The most essential role of the position of a vice president is to allow for a smooth transition in case the president becomes incapacitated. In many autocratic systems, presidents are afraid to appoint a vice president precisely for that reason. Palestine had not been an exception to this, until now.
The Palestinian Basic Law, a sort of temporary constitution, does not reference a position of vice president in any of its articles. Palestine’s first president, Yasser Arafat, never had a vice president, but he did anoint Mahmoud Abbas, the secretary-general of the Palestine Liberation Organization's (PLO) Executive Committee, as his No. 2.
Abbas was elected Palestinian president in 2005, after Arafat's death and following a 60-day transitional period led by the speaker of the Palestinian Legislative Council (PLC), Rauhi Fatouh. The 78-year-old Abbas has dropped no hints about a preferred successor, but he has approved a legal research process to create such a position.
While article 34 of the Basic Law allows for a sitting president to make temporary laws, it is believed that creating the position of vice president requires a vote by the currently inactive PLC. The problem is further compounded by the last elected speaker of the Palestinian legislature, Abdel Aziz Dweik, being a strong supporter of Hamas.
Some analysts have argued that the Basic Law's article 38, which allows the speaker of the legislature to assume presidential duties for 60 days, is obsolete given the UN General Assembly's recognition of Palestine as a non-member observer state. Instead they assert that the secretary general of the PLO’s Executive Committee, which is a higher body than the Palestinian legislature, should take on the transitional job.
Current Secretary-General Yasser Abed Rabbo is a staunch Abbas confidant. Salim Zanoun, head of the Palestine National Council (PNC), often referred to as the Palestinian parliament in exile, which includes all members of the Palestinian legislature, has been asked by the Palestinian leadership to provide a legal remedy for the issue of creating the position of vice president.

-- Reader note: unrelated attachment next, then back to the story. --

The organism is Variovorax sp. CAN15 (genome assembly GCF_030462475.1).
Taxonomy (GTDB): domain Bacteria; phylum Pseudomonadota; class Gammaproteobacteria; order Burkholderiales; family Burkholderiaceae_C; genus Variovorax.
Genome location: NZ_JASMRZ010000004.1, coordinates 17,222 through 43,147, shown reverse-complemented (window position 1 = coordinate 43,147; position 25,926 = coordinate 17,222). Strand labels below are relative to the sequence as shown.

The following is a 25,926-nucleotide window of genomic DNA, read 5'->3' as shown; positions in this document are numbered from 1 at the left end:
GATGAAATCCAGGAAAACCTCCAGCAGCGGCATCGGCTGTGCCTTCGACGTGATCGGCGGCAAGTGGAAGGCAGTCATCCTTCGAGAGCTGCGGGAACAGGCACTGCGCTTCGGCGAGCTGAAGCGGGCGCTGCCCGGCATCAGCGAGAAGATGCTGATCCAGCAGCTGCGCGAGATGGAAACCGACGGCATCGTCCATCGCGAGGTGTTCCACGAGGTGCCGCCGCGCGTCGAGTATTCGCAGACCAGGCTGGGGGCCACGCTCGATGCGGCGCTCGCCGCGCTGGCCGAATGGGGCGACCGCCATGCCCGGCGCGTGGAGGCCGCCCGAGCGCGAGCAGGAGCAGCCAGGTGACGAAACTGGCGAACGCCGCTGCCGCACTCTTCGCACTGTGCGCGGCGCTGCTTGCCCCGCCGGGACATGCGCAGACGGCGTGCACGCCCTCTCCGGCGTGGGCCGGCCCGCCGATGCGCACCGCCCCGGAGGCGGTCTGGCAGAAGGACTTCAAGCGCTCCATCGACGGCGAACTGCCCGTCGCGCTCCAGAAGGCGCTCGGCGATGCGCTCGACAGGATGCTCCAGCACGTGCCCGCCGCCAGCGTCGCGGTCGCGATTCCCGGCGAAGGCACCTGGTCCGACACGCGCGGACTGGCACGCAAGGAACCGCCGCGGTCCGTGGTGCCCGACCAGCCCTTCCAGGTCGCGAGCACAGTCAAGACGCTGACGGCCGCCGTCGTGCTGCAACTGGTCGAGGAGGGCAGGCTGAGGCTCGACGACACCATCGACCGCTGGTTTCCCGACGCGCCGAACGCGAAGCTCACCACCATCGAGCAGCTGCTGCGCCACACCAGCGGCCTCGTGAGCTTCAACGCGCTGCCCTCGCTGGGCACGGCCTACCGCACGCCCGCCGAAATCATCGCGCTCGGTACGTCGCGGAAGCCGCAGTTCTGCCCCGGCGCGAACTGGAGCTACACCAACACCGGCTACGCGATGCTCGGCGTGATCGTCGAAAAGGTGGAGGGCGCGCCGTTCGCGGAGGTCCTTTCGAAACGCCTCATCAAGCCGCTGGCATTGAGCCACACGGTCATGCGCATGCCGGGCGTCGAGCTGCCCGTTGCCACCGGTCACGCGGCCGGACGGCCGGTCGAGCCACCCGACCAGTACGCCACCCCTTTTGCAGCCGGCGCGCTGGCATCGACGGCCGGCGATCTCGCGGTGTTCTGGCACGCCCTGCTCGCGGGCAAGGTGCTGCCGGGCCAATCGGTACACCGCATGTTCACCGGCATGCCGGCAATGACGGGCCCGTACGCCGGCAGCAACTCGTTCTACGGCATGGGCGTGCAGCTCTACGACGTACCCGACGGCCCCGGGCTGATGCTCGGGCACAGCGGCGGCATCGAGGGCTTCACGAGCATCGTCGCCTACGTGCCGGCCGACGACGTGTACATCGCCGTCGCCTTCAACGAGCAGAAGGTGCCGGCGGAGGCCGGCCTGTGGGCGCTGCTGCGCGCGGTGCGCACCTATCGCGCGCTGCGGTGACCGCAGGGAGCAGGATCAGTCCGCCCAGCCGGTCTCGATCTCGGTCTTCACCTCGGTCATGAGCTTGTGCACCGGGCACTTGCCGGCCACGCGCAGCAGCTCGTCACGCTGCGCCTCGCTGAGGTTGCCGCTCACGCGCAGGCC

Palestinian officials and pundits have offered different reasons for the rush to create a vice presidency. Senior Fatah official Abbas Zaki argued that such a position would protect Abbas if he takes a position on the current US-led peace talks that is unpopular with the United States or Israel. A quote attributed to chief Israeli negotiator Tzipi Livni, in which she said that Abbas would pay a huge price if he rejected the plan of Secretary of State John Kerry, is often used to justify the current talk of a vice president. Kerry himself has been reportedly quoted as saying that Abbas’s fate would be similar to that of Arafat's if he rejected the peace offer.
Sources in Ramallah, however, told Al-Monitor that the real reason behind the recent frantic interest by the ruling Fatah movement has to do with the succession struggle after the current chain-smoking leader exits. In particular, they point to the resurgence of disgraced Fatah leader Mohammed Dahlan as the primary reason for the rush to appoint a vice president. Dahlan has forged solid ties with the leader of the United Arab Emirates and the current Egyptian leadership. He recently met with Field Marshal Abdel Fattah al-Sisi, Egypt’s strongman and possible future president. Dahlan has even been approached by Hamas to improve their ties with Egypt.
If the legal issues are resolved, it is unclear who will be chosen for the position of vice president. The Fatah Central Committee has established a five-person committee to deal with the matter. Marwan Barghouti is the personality most can agree on to fill the position, but he is serving multiple life terms in an Israeli jail for allegedly ordering the killing of Israelis during the second intifada.
Absent Barghouti, the two most likely candidates are Dahlan and Fatah Deputy Secretary Jibril Rajoub. Of note, all three — Barghouti, Rajoub and Dahlan — were deported by Israel during the first intifada and were with Arafat in Tunis prior to his return to Palestine. Upon their return, Rajoub took over as head of security in the West Bank, and Dahlan took a similar position in Gaza, but Barghouti refused an official position, preferring instead to remain as a leader of the Fatah Shabiba Tanzim (youth movement).
Organizing the succession to Abbas is now on a fast track. While there are legal complications to creating a position that does not exist under the current constitutional framework, the big issues remain how the process of choosing a deputy to the current leader will be conducted and whether it will be a closed debate among the Fatah leadership or also include input from the Palestinian public.